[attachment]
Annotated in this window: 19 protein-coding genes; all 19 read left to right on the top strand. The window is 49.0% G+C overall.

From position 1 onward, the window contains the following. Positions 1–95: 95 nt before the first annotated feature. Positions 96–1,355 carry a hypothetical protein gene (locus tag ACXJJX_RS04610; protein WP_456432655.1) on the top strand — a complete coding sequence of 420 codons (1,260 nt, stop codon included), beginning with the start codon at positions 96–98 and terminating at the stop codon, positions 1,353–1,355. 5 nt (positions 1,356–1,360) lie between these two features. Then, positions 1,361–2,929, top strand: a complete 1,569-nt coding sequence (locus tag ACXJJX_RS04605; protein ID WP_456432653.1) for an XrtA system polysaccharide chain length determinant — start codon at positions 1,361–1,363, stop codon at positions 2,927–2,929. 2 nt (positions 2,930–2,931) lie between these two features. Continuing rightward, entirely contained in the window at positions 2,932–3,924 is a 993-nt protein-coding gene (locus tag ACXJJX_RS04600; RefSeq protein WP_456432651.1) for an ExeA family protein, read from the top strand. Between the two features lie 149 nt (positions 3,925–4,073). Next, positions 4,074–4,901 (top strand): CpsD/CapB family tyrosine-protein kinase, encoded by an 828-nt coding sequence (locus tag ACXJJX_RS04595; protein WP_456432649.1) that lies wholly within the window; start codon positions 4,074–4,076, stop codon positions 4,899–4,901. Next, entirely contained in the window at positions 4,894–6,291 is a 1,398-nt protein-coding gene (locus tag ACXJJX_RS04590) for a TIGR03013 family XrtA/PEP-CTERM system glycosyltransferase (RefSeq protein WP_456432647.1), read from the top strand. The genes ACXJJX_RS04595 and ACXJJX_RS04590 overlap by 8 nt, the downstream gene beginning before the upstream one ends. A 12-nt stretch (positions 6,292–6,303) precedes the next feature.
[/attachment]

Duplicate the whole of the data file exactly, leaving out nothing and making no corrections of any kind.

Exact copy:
Annotated in this window: 19 protein-coding genes; all 19 read left to right on the top strand. The window is 49.0% G+C overall.

From position 1 onward, the window contains the following. Positions 1–95: 95 nt before the first annotated feature. Positions 96–1,355 carry a hypothetical protein gene (locus tag ACXJJX_RS04610; protein WP_456432655.1) on the top strand — a complete coding sequence of 420 codons (1,260 nt, stop codon included), beginning with the start codon at positions 96–98 and terminating at the stop codon, positions 1,353–1,355. 5 nt (positions 1,356–1,360) lie between these two features. Then, positions 1,361–2,929, top strand: a complete 1,569-nt coding sequence (locus tag ACXJJX_RS04605; protein ID WP_456432653.1) for an XrtA system polysaccharide chain length determinant — start codon at positions 1,361–1,363, stop codon at positions 2,927–2,929. 2 nt (positions 2,930–2,931) lie between these two features. Continuing rightward, entirely contained in the window at positions 2,932–3,924 is a 993-nt protein-coding gene (locus tag ACXJJX_RS04600; RefSeq protein WP_456432651.1) for an ExeA family protein, read from the top strand. Between the two features lie 149 nt (positions 3,925–4,073). Next, positions 4,074–4,901 (top strand): CpsD/CapB family tyrosine-protein kinase, encoded by an 828-nt coding sequence (locus tag ACXJJX_RS04595; protein WP_456432649.1) that lies wholly within the window; start codon positions 4,074–4,076, stop codon positions 4,899–4,901. Next, entirely contained in the window at positions 4,894–6,291 is a 1,398-nt protein-coding gene (locus tag ACXJJX_RS04590) for a TIGR03013 family XrtA/PEP-CTERM system glycosyltransferase (RefSeq protein WP_456432647.1), read from the top strand. The genes ACXJJX_RS04595 and ACXJJX_RS04590 overlap by 8 nt, the downstream gene beginning before the upstream one ends. A 12-nt stretch (positions 6,292–6,303) precedes the next feature.